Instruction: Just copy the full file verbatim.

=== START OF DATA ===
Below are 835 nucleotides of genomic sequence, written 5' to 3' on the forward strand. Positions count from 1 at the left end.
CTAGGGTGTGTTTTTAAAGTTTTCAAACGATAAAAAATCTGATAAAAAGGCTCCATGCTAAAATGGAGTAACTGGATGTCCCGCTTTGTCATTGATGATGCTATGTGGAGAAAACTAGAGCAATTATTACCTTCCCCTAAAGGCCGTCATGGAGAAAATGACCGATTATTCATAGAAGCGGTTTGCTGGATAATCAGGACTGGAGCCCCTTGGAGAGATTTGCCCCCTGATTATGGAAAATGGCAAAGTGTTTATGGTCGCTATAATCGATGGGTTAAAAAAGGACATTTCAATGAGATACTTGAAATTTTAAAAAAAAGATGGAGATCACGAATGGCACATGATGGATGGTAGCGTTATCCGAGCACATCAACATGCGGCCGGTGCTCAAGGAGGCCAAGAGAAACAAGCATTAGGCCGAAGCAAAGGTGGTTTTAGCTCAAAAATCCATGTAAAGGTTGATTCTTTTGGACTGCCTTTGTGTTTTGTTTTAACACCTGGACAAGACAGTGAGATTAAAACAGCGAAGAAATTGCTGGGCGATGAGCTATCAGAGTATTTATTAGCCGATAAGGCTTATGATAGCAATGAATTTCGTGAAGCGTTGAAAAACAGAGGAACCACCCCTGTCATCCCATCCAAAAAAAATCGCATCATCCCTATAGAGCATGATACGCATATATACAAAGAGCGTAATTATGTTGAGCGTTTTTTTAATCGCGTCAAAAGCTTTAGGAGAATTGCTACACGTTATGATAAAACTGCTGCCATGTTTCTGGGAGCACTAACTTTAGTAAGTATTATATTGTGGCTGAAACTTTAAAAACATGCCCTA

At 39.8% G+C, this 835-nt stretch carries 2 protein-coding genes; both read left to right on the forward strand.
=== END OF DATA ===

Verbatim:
Below are 835 nucleotides of genomic sequence, written 5' to 3' on the forward strand. Positions count from 1 at the left end.
CTAGGGTGTGTTTTTAAAGTTTTCAAACGATAAAAAATCTGATAAAAAGGCTCCATGCTAAAATGGAGTAACTGGATGTCCCGCTTTGTCATTGATGATGCTATGTGGAGAAAACTAGAGCAATTATTACCTTCCCCTAAAGGCCGTCATGGAGAAAATGACCGATTATTCATAGAAGCGGTTTGCTGGATAATCAGGACTGGAGCCCCTTGGAGAGATTTGCCCCCTGATTATGGAAAATGGCAAAGTGTTTATGGTCGCTATAATCGATGGGTTAAAAAAGGACATTTCAATGAGATACTTGAAATTTTAAAAAAAAGATGGAGATCACGAATGGCACATGATGGATGGTAGCGTTATCCGAGCACATCAACATGCGGCCGGTGCTCAAGGAGGCCAAGAGAAACAAGCATTAGGCCGAAGCAAAGGTGGTTTTAGCTCAAAAATCCATGTAAAGGTTGATTCTTTTGGACTGCCTTTGTGTTTTGTTTTAACACCTGGACAAGACAGTGAGATTAAAACAGCGAAGAAATTGCTGGGCGATGAGCTATCAGAGTATTTATTAGCCGATAAGGCTTATGATAGCAATGAATTTCGTGAAGCGTTGAAAAACAGAGGAACCACCCCTGTCATCCCATCCAAAAAAAATCGCATCATCCCTATAGAGCATGATACGCATATATACAAAGAGCGTAATTATGTTGAGCGTTTTTTTAATCGCGTCAAAAGCTTTAGGAGAATTGCTACACGTTATGATAAAACTGCTGCCATGTTTCTGGGAGCACTAACTTTAGTAAGTATTATATTGTGGCTGAAACTTTAAAAACATGCCCTA

At 39.8% G+C, this 835-nt stretch carries 2 protein-coding genes; both read left to right on the forward strand.